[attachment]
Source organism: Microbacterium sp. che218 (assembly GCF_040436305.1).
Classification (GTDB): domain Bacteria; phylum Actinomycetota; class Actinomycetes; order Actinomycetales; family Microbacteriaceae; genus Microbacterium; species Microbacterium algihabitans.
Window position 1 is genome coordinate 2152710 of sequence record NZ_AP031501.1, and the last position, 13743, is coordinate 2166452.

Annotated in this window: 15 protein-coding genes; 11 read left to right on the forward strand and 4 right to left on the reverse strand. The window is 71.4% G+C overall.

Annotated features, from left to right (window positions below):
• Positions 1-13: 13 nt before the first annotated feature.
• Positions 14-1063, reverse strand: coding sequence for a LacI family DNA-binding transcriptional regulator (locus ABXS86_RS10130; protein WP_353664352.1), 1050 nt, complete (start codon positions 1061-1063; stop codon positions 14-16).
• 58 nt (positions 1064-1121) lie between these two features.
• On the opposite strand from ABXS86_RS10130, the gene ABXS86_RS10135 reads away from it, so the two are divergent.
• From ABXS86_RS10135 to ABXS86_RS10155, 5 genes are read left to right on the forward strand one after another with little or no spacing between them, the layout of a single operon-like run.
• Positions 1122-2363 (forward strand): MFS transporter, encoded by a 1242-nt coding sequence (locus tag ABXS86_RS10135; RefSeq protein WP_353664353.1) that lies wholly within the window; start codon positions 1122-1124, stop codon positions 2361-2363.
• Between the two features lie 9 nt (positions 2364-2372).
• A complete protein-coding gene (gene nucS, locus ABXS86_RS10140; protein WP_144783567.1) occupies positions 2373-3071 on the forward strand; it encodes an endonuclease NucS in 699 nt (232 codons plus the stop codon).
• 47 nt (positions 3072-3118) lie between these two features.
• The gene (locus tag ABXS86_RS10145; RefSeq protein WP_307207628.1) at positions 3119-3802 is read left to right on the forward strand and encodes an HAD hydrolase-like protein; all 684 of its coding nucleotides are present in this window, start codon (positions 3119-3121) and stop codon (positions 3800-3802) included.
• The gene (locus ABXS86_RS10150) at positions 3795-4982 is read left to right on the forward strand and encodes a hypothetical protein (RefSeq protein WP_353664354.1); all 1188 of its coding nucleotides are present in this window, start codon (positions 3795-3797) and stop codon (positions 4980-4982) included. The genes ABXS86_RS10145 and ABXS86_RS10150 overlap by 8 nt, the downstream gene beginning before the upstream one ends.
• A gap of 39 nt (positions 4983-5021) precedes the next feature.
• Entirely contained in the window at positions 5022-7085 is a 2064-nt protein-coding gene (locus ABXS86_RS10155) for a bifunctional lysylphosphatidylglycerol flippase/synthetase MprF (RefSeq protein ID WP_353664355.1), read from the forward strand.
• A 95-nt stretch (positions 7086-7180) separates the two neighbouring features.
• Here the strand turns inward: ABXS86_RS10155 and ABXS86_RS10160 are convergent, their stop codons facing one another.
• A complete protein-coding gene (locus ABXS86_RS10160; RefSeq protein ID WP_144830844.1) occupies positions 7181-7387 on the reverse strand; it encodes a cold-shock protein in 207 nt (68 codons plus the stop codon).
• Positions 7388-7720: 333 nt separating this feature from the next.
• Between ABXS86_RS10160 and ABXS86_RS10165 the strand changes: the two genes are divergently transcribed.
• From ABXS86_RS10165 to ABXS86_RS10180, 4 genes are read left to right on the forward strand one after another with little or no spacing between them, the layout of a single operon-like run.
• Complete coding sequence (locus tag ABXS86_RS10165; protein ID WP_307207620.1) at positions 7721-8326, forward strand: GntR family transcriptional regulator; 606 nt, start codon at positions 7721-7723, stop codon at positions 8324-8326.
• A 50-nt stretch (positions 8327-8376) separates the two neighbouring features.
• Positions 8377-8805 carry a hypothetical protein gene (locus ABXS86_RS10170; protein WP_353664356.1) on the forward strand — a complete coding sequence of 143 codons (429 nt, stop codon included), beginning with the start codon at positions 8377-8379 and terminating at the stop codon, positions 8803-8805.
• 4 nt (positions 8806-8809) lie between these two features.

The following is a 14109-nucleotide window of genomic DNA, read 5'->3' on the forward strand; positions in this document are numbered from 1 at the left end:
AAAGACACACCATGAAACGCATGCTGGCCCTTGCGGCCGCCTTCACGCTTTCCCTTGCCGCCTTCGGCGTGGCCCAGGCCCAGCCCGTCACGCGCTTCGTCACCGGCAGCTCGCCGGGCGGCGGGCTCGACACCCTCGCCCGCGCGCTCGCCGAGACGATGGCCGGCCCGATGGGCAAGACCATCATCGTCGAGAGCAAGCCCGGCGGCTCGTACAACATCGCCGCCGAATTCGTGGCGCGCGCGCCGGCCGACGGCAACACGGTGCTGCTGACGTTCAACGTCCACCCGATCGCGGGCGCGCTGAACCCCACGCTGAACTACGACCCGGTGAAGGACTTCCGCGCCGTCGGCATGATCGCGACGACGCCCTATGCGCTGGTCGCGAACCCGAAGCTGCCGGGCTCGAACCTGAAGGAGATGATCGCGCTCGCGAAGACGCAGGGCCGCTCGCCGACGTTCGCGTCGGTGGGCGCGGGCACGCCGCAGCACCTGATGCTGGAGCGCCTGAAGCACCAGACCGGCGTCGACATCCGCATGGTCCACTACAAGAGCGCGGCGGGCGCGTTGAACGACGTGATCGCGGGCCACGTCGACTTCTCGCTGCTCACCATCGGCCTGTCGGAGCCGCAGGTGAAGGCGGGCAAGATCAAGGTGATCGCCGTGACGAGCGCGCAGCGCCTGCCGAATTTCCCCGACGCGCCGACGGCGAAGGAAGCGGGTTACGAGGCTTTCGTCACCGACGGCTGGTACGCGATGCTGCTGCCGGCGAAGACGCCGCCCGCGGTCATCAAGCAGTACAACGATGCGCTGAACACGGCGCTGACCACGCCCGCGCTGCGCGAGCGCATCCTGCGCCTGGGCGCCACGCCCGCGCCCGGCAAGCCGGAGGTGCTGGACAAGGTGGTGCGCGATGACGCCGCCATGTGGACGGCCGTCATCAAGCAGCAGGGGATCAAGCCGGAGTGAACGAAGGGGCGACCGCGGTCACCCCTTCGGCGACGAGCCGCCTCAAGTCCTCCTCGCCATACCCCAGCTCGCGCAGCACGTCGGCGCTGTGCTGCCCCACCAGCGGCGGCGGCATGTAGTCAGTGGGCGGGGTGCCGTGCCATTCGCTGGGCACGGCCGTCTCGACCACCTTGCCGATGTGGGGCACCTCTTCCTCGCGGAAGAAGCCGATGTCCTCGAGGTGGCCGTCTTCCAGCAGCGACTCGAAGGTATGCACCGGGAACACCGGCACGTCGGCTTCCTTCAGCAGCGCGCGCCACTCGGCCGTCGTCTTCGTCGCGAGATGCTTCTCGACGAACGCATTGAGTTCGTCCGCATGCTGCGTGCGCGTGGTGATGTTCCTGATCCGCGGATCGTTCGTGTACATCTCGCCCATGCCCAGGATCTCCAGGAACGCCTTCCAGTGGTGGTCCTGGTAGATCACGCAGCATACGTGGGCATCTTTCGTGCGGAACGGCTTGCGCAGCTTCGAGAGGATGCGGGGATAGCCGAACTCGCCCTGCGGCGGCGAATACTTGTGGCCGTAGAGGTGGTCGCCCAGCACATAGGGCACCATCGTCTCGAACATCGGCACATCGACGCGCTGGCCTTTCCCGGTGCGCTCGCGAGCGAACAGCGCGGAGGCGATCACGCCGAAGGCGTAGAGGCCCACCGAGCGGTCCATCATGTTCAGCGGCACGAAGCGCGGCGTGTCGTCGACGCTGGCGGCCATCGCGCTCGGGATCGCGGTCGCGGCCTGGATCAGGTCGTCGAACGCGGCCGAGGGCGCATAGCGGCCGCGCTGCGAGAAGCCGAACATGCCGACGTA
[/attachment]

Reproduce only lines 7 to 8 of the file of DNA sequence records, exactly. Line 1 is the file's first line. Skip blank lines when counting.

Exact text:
• Positions 14-1063, reverse strand: coding sequence for a LacI family DNA-binding transcriptional regulator (locus ABXS86_RS10130; protein WP_353664352.1), 1050 nt, complete (start codon positions 1061-1063; stop codon positions 14-16).
• 58 nt (positions 1064-1121) lie between these two features.